Hello, friends. It's quiet here at Castle Marius, save for the sound of the two Kitties-O-The Apocalypse wrestling in the living room, and my codeine-soaked mind is drifting gently through a misty haze, helping me forget the pain in my knees that I must get looked at soon. And as I drift, I find myself wondering about something that has been much on my mind of late. Specifically celebrity. There are many types of celebrity. There is the hard earned celebrity enjoyed by master craftsmen and entrepreneurs, the unwanted celebrity thrust upon those involved in disasters and 'big news' stories, the unwelcome celebrity heaped upon the backs of the grotesquely evil. But through it all there is one common thread...people want to know the Celebrity. Autographs, pictures, trading cards, even clothing or personal effects are all coveted and purchased. I once heard that Marina Sirtis, Star Trek's councilor Troi, would often, while before an audience at Star Trek conventions, take a fresh glass of iced tea with a slice of lemon, bite the lemon and drink a bit of the tea leaving her lipstick upon both, then hand it over to the organizers of the event who would promptly wrap it in plastic and then auction it off, usually for a rather high amount. What is it about celebrities that makes us lose our minds?
I like to say that I am unimpressed by celebrities, but to be honest to both myself, and to you dear readers, I get all stupid and tongue tied when I have a brush with the rich and famous too. I can't say as I have met all that many stars, but the ones I have met, usually while working, have all been memorable. I can't say that about everyone else I've worked with. So why do we do it? What is it about our mental make-up that makes us want to idolize our fellow humans? I can understand being fearful of someone who has power over us, such as the CEO of the company we work for, or the President of the country, but the one time I met Burt Reynolds I was terrified, and the man could do absolutely nothing to me. And I often wonder about the friends of the stars. At what point does someone realize that little Bobby, who they used to give wedgies to and play cops and robbers with, is now Robert DeNiro, and must be treated like royalty? Is it the money? Is it the hope that if we have a brush with the famous then we are somehow more valid as a person? I went to a Star Trek convention once, and George Takei was the guest. We listened to him, laughed with him, he's a very entertaining speaker, and then had the chance to stand in line with hundreds of others to get him to sign something. This I did, for a while. After standing in line for about ten minutes I realized that getting his autograph would mean nothing more than that I spent thirty seconds standing in front of a man who would no more remember me than he would any of the blades of grass passing his car as he drove away. So I left the line. I have very fond memories of my first celebrity encounter, Joyce DeWitt, and even though I don't have her autograph I do have a card she gave to everyone in the cast and crew of the show we were working on together. That means something to me because even though I think I might have had the courage to say all of three 'hellos' to her, we did share an experience. Yet people will actually buy autographed items that they weren't even there to see signed. I just don't get it.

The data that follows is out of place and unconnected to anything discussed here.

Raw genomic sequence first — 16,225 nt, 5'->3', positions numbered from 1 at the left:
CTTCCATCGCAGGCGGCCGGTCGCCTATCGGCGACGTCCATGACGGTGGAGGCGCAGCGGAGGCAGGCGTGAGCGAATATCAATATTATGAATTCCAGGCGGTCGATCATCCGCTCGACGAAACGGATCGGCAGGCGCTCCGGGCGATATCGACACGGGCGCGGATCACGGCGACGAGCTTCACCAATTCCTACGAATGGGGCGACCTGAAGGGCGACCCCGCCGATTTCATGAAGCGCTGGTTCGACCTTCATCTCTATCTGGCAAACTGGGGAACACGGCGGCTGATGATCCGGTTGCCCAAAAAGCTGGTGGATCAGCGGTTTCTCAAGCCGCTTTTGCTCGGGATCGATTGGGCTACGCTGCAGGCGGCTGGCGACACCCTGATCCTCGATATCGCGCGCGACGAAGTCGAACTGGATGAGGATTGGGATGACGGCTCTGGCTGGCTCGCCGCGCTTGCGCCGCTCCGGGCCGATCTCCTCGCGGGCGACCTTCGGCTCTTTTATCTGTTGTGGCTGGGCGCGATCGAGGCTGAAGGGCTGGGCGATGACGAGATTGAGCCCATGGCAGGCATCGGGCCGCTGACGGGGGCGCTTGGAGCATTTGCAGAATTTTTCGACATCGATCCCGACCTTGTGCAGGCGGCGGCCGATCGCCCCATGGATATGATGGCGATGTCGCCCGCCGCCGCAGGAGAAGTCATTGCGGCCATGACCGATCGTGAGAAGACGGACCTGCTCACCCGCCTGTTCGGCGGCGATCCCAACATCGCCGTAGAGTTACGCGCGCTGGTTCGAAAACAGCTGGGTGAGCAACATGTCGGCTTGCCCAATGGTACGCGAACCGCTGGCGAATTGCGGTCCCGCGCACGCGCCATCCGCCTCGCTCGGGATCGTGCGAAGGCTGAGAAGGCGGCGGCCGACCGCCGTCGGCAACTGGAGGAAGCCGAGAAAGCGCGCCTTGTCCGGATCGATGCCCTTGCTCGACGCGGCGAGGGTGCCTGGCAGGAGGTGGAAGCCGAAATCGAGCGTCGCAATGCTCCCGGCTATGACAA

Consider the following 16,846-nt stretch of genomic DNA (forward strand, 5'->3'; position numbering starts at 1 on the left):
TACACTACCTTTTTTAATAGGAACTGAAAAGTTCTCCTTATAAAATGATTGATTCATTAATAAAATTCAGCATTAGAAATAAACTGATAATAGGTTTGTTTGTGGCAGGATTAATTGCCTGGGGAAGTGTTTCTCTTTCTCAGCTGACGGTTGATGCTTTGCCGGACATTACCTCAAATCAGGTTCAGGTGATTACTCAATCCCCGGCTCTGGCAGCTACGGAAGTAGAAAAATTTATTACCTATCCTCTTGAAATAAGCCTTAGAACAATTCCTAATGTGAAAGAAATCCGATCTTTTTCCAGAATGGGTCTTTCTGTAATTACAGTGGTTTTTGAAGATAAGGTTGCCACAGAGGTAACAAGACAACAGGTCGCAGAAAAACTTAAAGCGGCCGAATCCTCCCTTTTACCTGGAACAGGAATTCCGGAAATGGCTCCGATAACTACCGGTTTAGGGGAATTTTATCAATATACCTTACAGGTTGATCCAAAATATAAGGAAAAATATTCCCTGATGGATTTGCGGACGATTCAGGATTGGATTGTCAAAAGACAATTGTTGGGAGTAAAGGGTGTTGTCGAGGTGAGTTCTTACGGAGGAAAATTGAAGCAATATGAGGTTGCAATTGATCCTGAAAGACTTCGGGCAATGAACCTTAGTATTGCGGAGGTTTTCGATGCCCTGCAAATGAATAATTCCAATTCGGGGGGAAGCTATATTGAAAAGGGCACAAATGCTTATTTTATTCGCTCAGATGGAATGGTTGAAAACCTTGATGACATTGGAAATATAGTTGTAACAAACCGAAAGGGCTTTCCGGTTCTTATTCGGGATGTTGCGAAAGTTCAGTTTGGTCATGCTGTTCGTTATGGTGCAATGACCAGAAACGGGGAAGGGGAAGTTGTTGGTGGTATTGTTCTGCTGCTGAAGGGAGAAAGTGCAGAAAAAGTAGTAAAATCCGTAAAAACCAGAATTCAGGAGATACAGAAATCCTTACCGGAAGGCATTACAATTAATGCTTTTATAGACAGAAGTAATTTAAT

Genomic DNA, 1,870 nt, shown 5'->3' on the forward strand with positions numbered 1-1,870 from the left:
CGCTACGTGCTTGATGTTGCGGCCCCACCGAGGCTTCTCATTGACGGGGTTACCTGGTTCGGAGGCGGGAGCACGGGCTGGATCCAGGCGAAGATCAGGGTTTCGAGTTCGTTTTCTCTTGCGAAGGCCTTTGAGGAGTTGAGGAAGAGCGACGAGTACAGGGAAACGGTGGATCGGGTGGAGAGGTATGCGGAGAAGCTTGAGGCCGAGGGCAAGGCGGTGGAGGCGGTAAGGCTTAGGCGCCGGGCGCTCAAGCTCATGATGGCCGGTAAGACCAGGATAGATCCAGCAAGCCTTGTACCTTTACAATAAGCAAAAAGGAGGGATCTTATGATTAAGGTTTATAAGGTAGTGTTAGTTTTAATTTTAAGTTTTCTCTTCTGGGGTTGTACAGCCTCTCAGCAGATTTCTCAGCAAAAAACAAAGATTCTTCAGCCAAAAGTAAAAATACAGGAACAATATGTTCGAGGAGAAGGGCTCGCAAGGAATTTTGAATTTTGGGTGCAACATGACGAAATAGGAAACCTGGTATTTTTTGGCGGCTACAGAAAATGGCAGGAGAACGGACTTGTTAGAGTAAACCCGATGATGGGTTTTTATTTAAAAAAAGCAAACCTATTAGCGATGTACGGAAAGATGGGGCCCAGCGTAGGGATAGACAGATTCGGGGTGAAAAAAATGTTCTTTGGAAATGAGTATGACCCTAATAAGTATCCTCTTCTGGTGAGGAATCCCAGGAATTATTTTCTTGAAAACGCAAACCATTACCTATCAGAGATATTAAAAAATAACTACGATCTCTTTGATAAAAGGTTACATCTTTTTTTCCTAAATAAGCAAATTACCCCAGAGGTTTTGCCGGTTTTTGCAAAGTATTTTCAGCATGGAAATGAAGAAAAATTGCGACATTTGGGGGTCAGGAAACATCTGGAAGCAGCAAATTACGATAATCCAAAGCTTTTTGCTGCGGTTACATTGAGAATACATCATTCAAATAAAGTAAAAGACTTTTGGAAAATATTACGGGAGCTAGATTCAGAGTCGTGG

I've been thinking about this a lot lately because, as I have mentioned here before, I enjoy several video blogs, and at first I posted comments feverishly on each of them, praying that eventually the people on these vlogs would acknowledge me. It took me a while to realize what I was doing, and once I did I stopped commenting just to comment, and only did so when I had something to say. Then Rocketboom imploded, and Amanda Congdon began posting on her own text-only blog. I made a couple of posts there, but I just realized that I was doing it again. Now, I'm not going off the deep end, nor am I going to begin stalking Ms. Congdon, but I do respect her work, and enjoy her perspective on the world, and I keep thinking of her as a friend, though we have never met. And that mindset keeps manifesting itself as a need for acknowledgement. Again, now that I realize this I have pulled back, but it sparked this line of thought.
Ok, that's quite the ramble. I welcome your thoughts on this, especially those of you in The Biz. I know at least one of you has worked with some really big names. How did you deal with that? And let me take the onus away from any comments and say I would love for you to name drop here. Tell me of any encounters you may have had with those luminaries we can't seem to live without.
Good night, my friends.